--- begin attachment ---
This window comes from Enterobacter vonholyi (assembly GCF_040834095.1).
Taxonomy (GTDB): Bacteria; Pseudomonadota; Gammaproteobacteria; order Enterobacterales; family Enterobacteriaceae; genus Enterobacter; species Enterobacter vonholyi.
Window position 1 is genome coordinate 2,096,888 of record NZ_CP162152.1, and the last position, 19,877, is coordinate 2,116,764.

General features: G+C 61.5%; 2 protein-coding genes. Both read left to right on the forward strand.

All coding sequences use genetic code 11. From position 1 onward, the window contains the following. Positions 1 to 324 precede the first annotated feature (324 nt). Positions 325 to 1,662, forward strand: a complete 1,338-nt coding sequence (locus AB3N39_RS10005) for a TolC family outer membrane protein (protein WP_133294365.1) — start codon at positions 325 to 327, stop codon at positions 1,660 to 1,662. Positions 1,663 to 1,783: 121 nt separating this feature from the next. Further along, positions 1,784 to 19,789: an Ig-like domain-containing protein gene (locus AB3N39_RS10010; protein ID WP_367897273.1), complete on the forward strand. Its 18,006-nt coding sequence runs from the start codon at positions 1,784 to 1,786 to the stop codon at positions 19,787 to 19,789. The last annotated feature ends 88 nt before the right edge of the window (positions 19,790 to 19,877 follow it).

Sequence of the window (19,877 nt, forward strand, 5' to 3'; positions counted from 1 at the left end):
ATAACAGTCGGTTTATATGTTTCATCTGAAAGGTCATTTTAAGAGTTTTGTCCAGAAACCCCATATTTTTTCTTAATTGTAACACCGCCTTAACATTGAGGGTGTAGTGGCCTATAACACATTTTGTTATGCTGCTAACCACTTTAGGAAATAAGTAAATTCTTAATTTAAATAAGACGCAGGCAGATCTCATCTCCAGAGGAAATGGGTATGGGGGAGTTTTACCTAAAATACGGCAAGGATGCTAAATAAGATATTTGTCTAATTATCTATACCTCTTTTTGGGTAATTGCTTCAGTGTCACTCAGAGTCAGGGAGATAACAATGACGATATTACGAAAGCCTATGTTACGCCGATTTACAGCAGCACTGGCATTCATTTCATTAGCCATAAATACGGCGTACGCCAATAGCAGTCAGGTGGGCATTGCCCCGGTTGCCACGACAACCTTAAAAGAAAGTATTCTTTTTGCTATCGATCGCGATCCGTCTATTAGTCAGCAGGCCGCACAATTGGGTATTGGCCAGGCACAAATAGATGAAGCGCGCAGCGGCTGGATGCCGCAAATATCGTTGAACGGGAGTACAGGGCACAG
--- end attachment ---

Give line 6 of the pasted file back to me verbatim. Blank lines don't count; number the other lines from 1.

Sequence of the window (19,877 nt, forward strand, 5' to 3'; positions counted from 1 at the left end):